You still have one week to register your vote. NO, we're not talking politics, we're referring to the vote for Britain's national bird! Apparently, back in the 1960s we voted for the robin, cheery, chirpy fellow that it is, but many people probably don't know that. So, David Lindo, The Urban Birder, has been running a campaign and there are now nine more contenders!
|Six of the current contenders!|
This small selection of greetings cards shows how popular British birds are in the design world at the moment (along with lots of woodland and wildlife creatures) and you'll find them on all sorts of items from cushions to lampshades and ornaments to wallpaper. If you use Etsy, you'll find a Treasury I put together featuring these birds in a variety of media.
Taking the images above (l to r in no particular order of merit!) we have the kingfisher; famous for amazing speed and a flash of bright, jewel colours along our riverbanks. The bird is also connected with the word 'halcyon' - a term we use for calm, carefree days.
The robin is still in the running; a perennial favourite and not just for Christmas!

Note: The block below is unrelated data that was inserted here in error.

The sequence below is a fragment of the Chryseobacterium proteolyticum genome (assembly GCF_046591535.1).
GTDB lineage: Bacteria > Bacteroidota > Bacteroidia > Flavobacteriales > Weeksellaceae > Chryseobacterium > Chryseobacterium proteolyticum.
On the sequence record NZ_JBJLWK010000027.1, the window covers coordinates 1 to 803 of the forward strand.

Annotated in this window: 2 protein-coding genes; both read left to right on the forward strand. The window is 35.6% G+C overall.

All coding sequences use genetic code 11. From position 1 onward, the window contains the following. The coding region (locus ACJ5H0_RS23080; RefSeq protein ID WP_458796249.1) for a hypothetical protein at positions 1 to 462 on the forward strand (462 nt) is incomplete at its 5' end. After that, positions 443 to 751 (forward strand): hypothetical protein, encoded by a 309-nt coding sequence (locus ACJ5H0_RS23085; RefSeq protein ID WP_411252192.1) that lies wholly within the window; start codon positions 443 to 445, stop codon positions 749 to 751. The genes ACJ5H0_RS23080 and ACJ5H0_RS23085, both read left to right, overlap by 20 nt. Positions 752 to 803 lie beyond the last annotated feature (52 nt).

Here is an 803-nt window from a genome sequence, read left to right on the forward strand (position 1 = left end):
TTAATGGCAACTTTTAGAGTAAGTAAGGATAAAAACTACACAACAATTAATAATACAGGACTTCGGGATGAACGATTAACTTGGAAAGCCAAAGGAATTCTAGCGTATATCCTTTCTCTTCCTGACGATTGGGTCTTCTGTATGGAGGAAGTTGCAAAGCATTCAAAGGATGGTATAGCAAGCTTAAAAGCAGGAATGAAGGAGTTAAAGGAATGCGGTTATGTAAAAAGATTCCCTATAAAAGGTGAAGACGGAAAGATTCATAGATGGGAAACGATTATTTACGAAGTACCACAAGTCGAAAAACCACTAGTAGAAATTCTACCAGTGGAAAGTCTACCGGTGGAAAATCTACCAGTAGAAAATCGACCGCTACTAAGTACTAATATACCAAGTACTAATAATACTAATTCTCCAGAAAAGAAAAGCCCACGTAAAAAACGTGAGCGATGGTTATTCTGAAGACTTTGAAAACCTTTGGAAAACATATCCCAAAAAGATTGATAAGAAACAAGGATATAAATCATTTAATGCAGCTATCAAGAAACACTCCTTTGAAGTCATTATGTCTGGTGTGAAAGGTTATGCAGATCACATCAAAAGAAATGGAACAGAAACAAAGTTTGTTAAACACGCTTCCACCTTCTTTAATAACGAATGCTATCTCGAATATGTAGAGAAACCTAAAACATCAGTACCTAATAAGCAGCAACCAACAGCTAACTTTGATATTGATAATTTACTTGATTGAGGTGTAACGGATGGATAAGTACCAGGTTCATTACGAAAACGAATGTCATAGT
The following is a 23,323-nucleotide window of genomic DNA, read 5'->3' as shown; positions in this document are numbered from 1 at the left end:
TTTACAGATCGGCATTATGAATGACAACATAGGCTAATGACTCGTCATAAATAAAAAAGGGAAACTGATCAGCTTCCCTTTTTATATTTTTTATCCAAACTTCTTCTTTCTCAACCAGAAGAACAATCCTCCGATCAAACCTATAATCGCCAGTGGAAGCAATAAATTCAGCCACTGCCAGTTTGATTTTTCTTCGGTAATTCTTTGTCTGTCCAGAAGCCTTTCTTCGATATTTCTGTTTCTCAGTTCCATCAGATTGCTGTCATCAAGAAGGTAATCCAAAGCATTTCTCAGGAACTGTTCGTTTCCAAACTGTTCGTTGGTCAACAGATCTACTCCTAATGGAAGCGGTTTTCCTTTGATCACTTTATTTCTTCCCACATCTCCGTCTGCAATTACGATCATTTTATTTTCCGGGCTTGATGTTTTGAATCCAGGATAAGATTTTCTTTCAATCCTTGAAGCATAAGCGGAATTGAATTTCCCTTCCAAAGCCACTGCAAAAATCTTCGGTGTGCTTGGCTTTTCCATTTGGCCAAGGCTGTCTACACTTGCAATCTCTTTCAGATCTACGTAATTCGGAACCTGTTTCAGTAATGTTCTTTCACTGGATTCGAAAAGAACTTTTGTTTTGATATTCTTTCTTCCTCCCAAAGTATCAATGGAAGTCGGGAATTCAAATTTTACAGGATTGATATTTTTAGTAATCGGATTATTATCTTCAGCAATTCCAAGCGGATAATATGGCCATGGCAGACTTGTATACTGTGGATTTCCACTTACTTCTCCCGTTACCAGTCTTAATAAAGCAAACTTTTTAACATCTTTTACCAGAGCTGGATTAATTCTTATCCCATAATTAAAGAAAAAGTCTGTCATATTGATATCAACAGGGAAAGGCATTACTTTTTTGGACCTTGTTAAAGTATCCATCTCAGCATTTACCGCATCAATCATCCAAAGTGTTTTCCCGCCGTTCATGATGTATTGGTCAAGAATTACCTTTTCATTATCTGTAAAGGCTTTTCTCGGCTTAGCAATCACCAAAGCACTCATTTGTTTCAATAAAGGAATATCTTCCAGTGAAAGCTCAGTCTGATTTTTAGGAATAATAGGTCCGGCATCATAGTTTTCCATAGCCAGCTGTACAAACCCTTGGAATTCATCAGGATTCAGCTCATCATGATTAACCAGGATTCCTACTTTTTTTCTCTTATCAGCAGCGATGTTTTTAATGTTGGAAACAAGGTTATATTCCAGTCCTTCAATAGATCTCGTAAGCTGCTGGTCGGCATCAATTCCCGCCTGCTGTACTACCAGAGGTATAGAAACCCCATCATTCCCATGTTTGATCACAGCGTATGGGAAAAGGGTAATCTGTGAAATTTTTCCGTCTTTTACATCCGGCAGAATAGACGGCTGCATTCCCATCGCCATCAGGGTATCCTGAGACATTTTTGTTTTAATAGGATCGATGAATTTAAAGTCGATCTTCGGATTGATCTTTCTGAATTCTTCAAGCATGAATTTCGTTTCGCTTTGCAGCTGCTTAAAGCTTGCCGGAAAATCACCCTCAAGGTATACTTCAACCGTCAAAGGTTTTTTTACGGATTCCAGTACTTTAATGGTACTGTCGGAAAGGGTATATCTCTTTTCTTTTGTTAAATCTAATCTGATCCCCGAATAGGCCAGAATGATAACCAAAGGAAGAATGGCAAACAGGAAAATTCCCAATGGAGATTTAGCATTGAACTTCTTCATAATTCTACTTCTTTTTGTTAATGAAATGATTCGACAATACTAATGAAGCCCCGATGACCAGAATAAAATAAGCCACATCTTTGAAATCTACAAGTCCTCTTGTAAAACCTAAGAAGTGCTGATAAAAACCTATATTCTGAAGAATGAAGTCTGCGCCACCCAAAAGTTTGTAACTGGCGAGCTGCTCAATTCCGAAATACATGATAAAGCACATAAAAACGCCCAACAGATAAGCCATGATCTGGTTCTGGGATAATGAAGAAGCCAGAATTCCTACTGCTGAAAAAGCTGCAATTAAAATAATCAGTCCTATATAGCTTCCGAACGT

Blue tits are the garden world's cheeky chappies as well as being bright and colourful acrobats.
The barn owl is one of the countryside's most distinctive residents but, being nocturnal, not easily seen.
The puffin's fun character is responsible for its alternative names such as 'clown of the sea' and 'sea parrot'.
One of our most welcome garden birds, the blackbird has a beautiful song.
|The final four contenders for Britain's national bird|
The last four contenders are:
The mute swan; they combine grace, elegance and serenity for many of us.
Hen Harriers are one of our most persecuted birds of prey. Do you have a soft spot for them?
Jenny wren is one of our smallest birds, famous for appearing on the farthing coin (if you're old enough!), but has one of the loudest songs.
The final choice is the red kite, another bird of prey, saved from extinction by one of the world's longest-running protection programmes.
Each one is a worthy contender but which do you think best represents Britain? Are you attracted by the power of the birds of prey, the stateliness of the swan, the friendly familiarity of the garden birds, the individuality of the kingfisher and puffin or the folkloric fame of the owl?